Written by Karen Wells
Published by The Pilot on Wednesday, May 23, 2012
LEWISPORTE— For Larry Sheppard, a volunteer with Operation Christmas Child, the chance to hand deliver the shoeboxes to children in Costa Rica was a real eye opener.
As a volunteer coordinator for the past number of years with the Samaritan’s Purse initiative-aimed at having residents and groups fill shoeboxes for less fortunate children around the world-Mr. Sheppard knew the program was a good one. Having the chance to see just what it means to the children receiving the shoeboxes further enforced that commitment to the project.
“I was more impressed with it than ever after seeing and experiencing this,” he said.
Along with a group of 30 other Canadians (he was the only Newfoundlander), Mr. Sheppard travelled to Costa Rica from April 19-26, a trip he financed with his own personal funds.
They assembled two groups to travel to villages-some remote-to deliver the shoeboxes to children at schools and churches. In many cases the children and their parents had to make quite a journey to get to the shoebox distribution point.
“One mother told the team she had rode two hours down the mountains on her bike with her child on the crossbars to make sure they got there,” said Mr. Sheppard.
While many of the children Mr. Sheppard met live in poverty, they also deal with issues of drugs, alcohol and child prostitution, sometimes involving children as young as age five. Ms. Sheppard noted that the children in the photos he supplied to The Pilot may look well dressed, but he said this was a special occasion and they made a point to try and look nice for the visitors. He noted that these “nice” clothes may be the only clothing they own of this quality, it is not the norm for them to wear.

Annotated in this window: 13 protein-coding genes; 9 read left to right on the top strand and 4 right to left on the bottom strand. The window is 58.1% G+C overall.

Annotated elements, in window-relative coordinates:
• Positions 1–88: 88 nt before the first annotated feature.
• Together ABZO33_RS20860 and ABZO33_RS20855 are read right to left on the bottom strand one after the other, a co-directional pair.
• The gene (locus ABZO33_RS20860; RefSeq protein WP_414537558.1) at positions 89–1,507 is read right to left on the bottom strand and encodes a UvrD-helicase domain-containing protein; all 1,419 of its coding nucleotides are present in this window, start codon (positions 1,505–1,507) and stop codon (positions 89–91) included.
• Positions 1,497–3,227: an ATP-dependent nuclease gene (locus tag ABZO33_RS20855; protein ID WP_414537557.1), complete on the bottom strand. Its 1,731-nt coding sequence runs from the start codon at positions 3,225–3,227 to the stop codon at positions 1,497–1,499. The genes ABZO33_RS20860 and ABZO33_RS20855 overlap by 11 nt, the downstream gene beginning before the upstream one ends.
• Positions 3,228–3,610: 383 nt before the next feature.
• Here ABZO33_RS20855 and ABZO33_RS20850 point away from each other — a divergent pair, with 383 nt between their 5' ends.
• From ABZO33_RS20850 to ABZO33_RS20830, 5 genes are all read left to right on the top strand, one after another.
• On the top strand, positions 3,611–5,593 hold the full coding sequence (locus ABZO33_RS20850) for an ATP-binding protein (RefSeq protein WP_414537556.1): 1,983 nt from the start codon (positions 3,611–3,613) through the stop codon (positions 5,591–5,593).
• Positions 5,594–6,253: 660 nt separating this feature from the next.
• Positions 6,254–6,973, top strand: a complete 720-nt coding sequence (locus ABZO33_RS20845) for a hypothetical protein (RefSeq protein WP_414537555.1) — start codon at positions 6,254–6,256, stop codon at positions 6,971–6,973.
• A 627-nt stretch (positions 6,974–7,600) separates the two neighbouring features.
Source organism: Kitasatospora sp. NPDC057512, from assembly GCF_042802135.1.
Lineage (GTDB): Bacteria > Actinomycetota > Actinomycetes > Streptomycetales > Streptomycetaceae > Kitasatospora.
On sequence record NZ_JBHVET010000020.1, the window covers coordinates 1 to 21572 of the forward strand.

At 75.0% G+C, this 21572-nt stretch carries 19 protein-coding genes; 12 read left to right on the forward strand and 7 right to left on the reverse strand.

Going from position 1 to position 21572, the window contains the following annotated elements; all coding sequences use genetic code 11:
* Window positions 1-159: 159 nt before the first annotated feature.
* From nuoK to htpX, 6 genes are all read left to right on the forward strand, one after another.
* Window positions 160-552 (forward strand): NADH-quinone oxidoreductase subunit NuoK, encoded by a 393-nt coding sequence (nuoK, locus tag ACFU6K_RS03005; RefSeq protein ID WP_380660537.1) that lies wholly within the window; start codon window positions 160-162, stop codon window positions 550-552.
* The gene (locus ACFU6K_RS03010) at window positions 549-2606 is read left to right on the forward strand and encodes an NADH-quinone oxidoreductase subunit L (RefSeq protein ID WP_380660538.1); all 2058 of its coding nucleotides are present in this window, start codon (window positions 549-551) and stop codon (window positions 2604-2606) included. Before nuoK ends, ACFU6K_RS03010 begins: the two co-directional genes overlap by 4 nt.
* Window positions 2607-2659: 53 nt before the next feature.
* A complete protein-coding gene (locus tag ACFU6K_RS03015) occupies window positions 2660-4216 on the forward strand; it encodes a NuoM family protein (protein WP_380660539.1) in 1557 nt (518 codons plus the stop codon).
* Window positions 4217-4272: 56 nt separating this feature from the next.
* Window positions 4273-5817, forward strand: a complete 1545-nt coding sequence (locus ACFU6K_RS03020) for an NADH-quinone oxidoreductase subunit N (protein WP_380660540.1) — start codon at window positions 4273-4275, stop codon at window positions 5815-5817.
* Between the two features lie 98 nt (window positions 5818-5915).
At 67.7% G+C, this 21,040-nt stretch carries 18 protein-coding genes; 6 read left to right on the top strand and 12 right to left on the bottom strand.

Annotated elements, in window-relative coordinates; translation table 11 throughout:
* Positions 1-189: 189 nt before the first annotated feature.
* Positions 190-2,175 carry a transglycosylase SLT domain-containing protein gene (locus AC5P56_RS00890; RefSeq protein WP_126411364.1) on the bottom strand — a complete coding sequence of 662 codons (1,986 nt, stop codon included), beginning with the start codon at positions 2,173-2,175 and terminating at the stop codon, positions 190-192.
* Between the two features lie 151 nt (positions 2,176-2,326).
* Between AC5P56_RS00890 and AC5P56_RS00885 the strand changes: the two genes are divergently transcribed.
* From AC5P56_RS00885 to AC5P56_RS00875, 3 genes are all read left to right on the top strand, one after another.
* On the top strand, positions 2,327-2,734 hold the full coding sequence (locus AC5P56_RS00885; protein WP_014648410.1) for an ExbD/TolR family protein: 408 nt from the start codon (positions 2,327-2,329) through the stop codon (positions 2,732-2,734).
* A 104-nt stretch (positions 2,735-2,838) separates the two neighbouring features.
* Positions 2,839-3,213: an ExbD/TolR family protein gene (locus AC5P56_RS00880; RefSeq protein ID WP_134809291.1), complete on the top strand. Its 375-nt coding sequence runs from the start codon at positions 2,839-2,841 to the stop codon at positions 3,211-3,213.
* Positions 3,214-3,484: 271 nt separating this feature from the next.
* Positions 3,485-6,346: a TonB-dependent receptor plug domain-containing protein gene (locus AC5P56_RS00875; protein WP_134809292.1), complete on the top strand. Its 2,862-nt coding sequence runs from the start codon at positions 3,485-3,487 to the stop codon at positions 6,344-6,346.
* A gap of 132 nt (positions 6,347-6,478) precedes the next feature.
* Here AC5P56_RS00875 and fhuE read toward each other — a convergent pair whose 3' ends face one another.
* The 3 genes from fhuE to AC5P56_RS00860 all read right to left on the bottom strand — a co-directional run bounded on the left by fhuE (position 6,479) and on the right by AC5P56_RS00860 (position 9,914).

As he was handing out the shoeboxes to the children ranging in age from two to 14, Mr. Sheppard said at times it was an overwhelming experience.
“They are so appreciative of everything they received,” he said. “I saw some shoeboxes opened containing everything from baseball gloves to clothing and hygiene items.
“They were showing everything to each other and their mothers. They didn’t just take things and cast them to the side because it was clothes or something like a toothbrush.”
He was quite touched by the generosity of the children.
“They were so appreciative that many of them wanted to share the candy some of them received in their shoeboxes with us,” he said. “Even though some of them may have very little to call their own, they still wanted to share what they had with us.”
Speaking with classes from Lewisporte Collegiate after his return from Costa Rica, Mr. Sheppard said they had many questions, including if the shoeboxes are really the only gift some of them will receive this year, which is a reality for many of them.
As a local distribution coordinator, Ms. Sheppard said people wonder why the shoeboxes are not all distributed at the same time during the Christmas season. With so many shoeboxes and so many children to reach in countries around the world, it is impossible to have them all delivered for Christmas.
“For some of them, based on the region they live in or religious beliefs, Dec. 25 is just another day,” he said. “But the shoeboxes are about so much more than just being a Christmas gift. They are given in the spirit of Christmas and the spirit of sharing.”
So the children receiving the shoeboxes on Christmas morning isn’t the most important thing, the fact that they receive them at all is.